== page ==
Time’s up for Time’s Up. Has anybody done that headline yet? Probably.


Richard Spencer is back in the news because he sucks and everybody hates him. When he was a Trump voter, that meant he represented Trump voters. But now that he’s a Biden voter, that means… he still represents Trump voters. Funny how that’s always the way, every single time a Democrat is in power.


Michael K. Williams, R.I.P. He was best known as Omar on The Wire, of course, but in recent years my favorite role of his was Leonard Pine on Hap and Leonard. I read Savage Season by Joe Lansdale when it came out over 30(!) years ago, and in the subsequent series, Leonard quickly became one of my favorite characters in crime fiction. He’s a gay black Republican redneck from East Texas, and he will kick your ass if you have anything bad to say about him being a gay black Republican redneck from East Texas. Williams seemed like a poor fit for the role physically, being much smaller than the Leonard who’s described in the books. But Williams quickly won me over. He captured Leonard’s rebellious spirit perfectly, and he nailed the punchlines.

Williams died of a suspected heroin overdose, which is just sad. He had a lot of years ahead of him, but he threw it all away.


Don’t forget, Impeachment: American Crime Story premieres tonight! It looks like the most hilarious show of the year, and I can’t wait for all of the same stupid arguments to break out all over again. A dumbass hillbilly made it all the way to the White House and couldn’t keep his dick in his pants, and it’s still funny a quarter of a century later.

I wonder what Hillary will be drinking tonight?


There’s a lot I like about blogging — or newsletter writing, or whatever this is — but sometimes I wish I had a proofreader. I used to proofread for a living and I’m pretty good at it, and I scour over everything I publish to make it as clean as I can. But I’m only human, born to make mistakes.

Like this one last Friday:

Looking his watch.

LOOKING HIS WATCH.

A few minutes before noon that day, I changed “checking” to “looking” so I didn’t use “check” twice in a row, and I left out the “at.” I can’t even describe the panicked nausea I feel when I catch a mistake like this after I’ve published. In a headline. I immediately fixed it in the web version, but my heedless mistake will forever stain the newsletter that went out via e-mail.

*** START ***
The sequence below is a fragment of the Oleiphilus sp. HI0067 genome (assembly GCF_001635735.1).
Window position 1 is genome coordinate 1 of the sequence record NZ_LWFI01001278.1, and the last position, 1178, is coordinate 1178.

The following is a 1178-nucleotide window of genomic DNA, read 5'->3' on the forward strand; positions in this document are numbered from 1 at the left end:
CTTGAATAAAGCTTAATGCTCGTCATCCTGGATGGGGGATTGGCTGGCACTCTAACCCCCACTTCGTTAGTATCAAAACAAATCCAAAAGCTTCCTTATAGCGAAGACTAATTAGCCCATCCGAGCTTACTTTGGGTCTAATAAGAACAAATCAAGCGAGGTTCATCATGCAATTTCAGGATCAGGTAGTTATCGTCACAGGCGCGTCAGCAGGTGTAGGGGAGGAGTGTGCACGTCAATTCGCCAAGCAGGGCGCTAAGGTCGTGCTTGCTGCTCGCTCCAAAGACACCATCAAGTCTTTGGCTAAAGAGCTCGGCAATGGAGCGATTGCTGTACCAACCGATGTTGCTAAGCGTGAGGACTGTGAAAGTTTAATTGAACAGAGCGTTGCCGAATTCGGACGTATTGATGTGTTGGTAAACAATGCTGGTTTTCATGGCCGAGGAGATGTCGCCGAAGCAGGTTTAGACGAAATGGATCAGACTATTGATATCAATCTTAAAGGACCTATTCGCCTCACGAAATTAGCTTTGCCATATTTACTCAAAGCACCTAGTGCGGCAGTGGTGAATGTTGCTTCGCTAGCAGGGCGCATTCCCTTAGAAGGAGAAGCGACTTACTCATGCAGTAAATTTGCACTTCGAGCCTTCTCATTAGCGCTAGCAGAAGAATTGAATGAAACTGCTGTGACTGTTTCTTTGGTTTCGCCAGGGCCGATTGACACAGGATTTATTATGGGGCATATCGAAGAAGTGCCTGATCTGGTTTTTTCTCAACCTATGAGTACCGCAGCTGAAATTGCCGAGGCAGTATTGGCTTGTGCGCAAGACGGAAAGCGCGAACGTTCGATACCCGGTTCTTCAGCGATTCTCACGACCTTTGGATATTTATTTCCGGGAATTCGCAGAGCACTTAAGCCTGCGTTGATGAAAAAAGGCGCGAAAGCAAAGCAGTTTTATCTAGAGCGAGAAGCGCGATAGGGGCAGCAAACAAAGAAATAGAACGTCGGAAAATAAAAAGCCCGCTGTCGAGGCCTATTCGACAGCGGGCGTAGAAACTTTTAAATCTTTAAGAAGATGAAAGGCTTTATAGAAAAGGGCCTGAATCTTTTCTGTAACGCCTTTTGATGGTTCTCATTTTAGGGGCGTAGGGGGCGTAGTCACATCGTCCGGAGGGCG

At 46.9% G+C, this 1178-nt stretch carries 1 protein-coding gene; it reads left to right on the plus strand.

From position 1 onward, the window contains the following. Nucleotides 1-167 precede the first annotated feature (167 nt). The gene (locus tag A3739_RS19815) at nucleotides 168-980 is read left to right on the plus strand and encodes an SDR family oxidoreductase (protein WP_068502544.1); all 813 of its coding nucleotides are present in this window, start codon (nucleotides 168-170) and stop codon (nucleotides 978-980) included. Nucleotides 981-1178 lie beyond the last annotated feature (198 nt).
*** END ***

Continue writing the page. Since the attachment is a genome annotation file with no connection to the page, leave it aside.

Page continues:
Excuse me for a moment:

AAAAAAAAAAAARRRRRRRRRRGGGGGGHHHHHH!!!

There, I’m all better now. That headline did not meet the standards of the Who the Hell Is Jim Treacher? newsletter, and I regret the error. If you didn’t even notice it until I mentioned it, bless you.


Thanks for reading. One of my wonderful subscribers recently asked if it’s possible to pay more than the suggested price of $5/month or $50/year. Absolutely! If you choose the Founding Member tier on the subscription page, the suggested price is $75, but you can put in any price you want. Here’s what that looks like:

If $75/year works for you, I’m very glad. But if it still seems too low for all this goodness you’re getting every day, you can go higher. I’ll trust your judgment.

And yes, I will be your friend! Unless you’re a jerk, in which case I’ll just take your money. And even if you’re a nice person, I will not help you move furniture, or drive you to the airport, or listen to your personal problems. I’ll be more of a friendly acquaintance, I suppose. Well, an acquaintance. Let’s not make a bigger deal out of this than it needs to be.

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1

Apparently the mass hysteria over Orson Welles’ 1938 War of the Worlds broadcast never really happened, which makes it a hoax about a hoax.

2

I was going to suggest that Rolling Stone should go back to covering music, but music died the day Eddie Van Halen did.